After Jesus is criticized for driving out demons, he addresses his detractors. In doing so he makes a curious statement. He asks, by whose power do you drive out demons?
Implicitly, Jesus was not the only one with the power and ability to drive out demons. In considering this, a bunch of questions come to mind:
If others were also driving out demons, why were the people so amazed when Jesus did it? Perhaps Jesus was more effective at it, did it easier, or exhibited more compassion, grace, and power.
Whatever the explanation, this was one more reason why people were drawn to him. He simply was like no other.
What was the source of their power? We could debate whether or not this power came from God. It certainly could have—or it could have been Satanic.
Recall when Moses was performing miracles before Pharaoh, for a while the magicians matched Moses using “their secret arts,” but eventually they could not. In the people’s criticism of Jesus, they could have merely been projecting the source of their power onto him.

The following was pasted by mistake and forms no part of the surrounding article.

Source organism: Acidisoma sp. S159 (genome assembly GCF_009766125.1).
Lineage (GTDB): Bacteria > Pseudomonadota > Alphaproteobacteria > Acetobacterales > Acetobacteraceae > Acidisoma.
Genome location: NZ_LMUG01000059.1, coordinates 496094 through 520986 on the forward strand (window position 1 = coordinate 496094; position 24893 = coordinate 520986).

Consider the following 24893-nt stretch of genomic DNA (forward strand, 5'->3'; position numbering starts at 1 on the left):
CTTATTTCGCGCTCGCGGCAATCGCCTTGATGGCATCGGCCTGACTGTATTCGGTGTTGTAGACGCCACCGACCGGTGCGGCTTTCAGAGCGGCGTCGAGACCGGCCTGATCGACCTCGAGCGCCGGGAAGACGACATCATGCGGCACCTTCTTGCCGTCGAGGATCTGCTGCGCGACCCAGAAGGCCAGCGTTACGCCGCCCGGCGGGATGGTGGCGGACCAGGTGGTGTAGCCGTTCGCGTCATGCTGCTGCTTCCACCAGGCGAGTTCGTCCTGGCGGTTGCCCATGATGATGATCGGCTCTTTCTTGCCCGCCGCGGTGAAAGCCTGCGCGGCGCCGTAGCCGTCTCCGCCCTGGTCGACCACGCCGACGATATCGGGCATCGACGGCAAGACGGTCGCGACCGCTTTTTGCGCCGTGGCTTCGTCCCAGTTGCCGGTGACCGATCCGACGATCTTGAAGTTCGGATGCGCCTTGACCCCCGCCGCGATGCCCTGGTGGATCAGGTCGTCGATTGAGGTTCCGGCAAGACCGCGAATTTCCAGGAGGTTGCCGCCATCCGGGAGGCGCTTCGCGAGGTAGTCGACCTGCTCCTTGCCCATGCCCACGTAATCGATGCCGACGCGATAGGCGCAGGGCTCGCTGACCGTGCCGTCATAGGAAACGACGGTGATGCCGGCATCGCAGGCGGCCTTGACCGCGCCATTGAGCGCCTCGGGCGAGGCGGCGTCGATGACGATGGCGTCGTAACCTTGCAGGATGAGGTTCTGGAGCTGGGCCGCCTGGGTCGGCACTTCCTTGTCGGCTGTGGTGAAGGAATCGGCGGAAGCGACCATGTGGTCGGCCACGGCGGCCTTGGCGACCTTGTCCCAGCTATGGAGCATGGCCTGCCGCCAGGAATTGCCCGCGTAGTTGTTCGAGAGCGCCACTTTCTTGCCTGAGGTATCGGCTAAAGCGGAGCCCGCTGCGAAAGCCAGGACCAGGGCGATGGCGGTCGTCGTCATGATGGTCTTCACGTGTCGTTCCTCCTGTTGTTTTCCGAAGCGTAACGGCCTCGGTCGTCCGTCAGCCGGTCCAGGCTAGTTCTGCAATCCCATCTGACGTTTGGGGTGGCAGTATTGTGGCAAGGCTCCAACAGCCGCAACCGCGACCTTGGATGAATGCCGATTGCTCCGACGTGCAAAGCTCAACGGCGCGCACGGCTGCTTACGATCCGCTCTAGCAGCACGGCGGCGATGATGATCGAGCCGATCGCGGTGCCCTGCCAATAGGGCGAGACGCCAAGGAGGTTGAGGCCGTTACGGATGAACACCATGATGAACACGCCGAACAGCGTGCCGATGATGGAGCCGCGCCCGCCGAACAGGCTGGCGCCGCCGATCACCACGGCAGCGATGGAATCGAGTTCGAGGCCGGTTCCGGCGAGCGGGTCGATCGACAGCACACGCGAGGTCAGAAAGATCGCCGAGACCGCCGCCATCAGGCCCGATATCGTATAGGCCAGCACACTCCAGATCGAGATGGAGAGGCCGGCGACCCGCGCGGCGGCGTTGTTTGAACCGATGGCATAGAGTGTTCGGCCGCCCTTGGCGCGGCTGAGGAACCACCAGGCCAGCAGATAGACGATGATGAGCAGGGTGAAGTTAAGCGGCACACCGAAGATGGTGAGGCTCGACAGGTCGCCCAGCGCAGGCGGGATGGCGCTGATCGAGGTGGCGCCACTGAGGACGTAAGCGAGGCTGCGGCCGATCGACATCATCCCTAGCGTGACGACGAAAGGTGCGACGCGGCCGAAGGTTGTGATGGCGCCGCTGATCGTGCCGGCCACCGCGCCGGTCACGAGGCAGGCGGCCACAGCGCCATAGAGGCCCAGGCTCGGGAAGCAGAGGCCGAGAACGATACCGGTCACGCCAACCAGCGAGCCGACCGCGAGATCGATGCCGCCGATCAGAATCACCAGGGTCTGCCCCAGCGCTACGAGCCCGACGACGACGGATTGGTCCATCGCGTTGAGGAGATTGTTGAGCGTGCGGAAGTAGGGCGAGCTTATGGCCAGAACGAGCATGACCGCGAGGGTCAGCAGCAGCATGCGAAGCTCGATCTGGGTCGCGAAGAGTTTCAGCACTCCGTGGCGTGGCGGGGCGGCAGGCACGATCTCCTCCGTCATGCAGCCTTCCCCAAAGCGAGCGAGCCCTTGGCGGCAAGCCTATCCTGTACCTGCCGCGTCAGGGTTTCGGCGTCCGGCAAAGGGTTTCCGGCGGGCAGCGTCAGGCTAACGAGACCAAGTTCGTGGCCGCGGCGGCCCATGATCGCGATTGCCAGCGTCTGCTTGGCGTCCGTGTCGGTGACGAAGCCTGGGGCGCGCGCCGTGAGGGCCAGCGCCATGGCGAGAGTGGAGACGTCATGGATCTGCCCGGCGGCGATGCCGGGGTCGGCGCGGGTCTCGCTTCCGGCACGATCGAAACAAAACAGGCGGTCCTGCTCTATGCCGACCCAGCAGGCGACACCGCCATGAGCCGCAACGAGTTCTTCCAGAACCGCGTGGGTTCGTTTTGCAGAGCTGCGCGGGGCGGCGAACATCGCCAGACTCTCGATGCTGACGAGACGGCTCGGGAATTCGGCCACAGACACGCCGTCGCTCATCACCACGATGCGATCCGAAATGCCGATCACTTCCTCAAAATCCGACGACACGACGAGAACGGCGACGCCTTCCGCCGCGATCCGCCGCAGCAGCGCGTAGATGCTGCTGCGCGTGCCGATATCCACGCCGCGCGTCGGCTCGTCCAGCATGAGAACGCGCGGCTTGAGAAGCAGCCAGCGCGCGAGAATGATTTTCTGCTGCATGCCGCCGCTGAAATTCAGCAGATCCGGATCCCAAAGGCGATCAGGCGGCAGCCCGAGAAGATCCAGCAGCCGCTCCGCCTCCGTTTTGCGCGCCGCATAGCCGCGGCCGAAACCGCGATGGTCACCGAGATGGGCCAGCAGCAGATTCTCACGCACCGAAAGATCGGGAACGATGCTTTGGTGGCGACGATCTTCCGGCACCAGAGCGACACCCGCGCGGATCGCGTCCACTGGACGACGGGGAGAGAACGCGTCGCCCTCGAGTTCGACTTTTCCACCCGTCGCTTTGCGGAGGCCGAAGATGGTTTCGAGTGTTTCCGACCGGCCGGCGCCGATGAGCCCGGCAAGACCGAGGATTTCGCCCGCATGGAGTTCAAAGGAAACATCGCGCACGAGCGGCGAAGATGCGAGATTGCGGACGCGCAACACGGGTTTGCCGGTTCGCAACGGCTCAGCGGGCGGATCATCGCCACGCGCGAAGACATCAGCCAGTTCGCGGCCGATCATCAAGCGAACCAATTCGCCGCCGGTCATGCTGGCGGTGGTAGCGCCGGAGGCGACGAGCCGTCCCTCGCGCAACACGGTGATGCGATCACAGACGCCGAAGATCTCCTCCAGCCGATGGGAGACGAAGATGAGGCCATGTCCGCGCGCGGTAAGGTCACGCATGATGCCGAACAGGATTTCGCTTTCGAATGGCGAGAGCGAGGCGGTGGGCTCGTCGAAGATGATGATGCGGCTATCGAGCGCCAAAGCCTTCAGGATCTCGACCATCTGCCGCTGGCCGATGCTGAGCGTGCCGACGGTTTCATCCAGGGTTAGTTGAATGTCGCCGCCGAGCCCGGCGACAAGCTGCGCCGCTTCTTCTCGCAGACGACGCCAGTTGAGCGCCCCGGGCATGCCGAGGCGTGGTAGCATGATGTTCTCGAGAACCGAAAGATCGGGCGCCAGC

Is the power to drive out demons more normative and accessible than we believe? I think the answer is yes. Jesus did it, others did it, and therefore so can we. Even though we may not see this happen, doesn’t mean it can’t. And that’s something to seriously contemplate.
Read more about the book of Luke in That You May Know: A 40-Day Devotional Exploring the Life of Jesus from the Gospel of Luke, now available in e-book, paperback, and hardcover.
Peter DeHaan writes about biblical Christianity to confront status quo religion and live a life that matters. He seeks a fresh approach to following Jesus through the lens of Scripture, without the baggage of made-up traditions and meaningless practices.